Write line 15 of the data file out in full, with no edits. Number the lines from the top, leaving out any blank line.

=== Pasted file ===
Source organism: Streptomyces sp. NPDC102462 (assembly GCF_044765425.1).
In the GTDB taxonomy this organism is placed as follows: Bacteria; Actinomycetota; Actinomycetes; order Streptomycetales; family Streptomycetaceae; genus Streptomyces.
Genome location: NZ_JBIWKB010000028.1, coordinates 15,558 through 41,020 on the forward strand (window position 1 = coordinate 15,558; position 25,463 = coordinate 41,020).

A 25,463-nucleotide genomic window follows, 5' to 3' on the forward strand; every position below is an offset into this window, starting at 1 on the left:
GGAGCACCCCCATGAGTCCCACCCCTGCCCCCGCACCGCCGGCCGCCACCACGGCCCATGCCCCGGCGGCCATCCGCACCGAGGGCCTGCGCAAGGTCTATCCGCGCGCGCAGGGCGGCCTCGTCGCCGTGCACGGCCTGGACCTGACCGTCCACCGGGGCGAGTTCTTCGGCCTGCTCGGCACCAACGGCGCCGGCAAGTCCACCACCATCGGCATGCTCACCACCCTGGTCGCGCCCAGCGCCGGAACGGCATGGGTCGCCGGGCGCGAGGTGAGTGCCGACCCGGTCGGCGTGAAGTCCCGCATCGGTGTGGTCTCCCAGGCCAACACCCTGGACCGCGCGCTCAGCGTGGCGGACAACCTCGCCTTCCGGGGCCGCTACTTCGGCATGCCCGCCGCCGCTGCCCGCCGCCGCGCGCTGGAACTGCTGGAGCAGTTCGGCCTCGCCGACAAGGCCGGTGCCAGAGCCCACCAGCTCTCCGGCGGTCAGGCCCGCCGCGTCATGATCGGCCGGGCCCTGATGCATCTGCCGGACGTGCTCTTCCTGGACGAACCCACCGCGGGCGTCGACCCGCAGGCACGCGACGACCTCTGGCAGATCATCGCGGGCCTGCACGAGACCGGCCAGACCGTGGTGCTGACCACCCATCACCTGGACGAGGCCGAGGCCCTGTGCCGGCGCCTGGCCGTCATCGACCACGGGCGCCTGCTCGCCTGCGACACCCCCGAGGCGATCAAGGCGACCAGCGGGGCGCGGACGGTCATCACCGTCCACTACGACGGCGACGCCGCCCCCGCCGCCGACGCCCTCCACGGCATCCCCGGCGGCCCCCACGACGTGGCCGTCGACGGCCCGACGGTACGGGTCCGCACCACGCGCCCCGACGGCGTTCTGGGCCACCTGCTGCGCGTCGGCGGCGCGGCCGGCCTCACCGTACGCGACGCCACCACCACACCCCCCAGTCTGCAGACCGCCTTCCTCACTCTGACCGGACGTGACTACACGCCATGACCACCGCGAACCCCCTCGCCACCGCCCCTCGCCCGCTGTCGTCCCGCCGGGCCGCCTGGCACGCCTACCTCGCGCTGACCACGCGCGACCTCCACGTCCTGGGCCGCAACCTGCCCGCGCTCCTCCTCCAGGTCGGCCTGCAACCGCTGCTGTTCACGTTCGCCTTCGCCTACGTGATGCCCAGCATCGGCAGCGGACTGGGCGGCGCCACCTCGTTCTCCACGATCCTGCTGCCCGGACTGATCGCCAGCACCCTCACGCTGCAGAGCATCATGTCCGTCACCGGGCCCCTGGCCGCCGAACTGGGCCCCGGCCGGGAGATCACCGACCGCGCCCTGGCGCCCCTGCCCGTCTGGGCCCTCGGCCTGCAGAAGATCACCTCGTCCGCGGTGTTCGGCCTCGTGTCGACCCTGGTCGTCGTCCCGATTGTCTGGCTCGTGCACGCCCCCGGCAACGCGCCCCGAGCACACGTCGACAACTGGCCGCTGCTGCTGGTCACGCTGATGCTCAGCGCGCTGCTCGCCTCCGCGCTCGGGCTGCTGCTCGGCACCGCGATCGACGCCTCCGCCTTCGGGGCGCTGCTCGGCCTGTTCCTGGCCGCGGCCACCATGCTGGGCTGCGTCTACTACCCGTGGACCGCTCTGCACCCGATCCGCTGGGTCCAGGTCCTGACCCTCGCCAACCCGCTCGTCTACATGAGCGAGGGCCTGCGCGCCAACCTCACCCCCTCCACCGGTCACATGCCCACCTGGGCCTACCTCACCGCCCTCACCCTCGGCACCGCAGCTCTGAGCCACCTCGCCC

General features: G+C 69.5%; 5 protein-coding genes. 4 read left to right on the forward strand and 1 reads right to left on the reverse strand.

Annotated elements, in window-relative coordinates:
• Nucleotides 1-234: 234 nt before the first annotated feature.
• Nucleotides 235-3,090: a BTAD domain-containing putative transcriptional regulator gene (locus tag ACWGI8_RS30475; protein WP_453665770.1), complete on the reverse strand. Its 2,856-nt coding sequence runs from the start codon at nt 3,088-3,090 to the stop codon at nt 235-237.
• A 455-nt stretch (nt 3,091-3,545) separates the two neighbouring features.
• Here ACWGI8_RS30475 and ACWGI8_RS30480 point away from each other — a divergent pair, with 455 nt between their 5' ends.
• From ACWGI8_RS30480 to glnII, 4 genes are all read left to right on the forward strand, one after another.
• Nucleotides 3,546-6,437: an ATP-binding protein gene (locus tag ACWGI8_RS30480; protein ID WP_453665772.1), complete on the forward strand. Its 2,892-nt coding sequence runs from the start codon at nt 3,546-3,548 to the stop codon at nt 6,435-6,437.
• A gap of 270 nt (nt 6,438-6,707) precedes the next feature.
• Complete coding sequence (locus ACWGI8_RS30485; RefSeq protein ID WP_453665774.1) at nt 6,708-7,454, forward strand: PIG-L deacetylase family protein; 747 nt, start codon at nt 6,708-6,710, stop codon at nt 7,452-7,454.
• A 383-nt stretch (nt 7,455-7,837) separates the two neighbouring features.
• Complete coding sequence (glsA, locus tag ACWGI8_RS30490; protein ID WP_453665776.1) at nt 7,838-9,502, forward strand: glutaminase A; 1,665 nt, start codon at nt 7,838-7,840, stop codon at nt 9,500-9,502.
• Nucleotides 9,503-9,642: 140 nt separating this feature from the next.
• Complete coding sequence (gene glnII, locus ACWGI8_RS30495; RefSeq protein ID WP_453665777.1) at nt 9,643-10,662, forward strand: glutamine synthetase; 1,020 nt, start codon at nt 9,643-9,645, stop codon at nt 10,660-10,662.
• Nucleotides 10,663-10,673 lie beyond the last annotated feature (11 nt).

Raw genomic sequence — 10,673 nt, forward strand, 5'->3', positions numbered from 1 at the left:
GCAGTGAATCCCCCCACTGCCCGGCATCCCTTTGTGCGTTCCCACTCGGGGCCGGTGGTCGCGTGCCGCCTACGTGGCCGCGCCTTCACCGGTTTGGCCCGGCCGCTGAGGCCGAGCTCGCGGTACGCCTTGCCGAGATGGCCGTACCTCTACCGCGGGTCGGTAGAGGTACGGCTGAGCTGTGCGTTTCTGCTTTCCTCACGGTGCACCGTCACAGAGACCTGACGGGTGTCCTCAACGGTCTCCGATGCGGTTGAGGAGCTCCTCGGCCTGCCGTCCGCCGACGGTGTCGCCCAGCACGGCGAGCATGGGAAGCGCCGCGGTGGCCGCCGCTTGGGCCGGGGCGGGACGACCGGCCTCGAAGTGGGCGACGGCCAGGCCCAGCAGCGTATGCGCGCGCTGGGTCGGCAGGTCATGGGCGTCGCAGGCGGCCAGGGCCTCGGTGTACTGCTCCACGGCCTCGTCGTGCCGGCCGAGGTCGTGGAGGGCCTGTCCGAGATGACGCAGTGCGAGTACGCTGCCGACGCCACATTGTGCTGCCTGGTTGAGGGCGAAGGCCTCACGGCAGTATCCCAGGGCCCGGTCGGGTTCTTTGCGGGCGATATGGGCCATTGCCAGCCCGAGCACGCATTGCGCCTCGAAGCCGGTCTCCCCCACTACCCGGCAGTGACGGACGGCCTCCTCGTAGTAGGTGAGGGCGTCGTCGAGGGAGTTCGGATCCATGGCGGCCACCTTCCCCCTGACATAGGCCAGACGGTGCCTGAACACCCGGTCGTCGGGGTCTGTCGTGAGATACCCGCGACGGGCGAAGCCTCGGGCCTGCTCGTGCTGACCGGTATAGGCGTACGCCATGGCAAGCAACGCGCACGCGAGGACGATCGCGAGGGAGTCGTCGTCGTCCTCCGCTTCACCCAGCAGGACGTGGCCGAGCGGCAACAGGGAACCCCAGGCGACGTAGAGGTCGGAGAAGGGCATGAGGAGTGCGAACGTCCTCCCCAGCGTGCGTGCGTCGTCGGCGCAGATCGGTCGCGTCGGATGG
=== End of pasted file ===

• Complete coding sequence (locus ACWGI8_RS30485; RefSeq protein ID WP_453665774.1) at nt 6,708-7,454, forward strand: PIG-L deacetylase family protein; 747 nt, start codon at nt 6,708-6,710, stop codon at nt 7,452-7,454.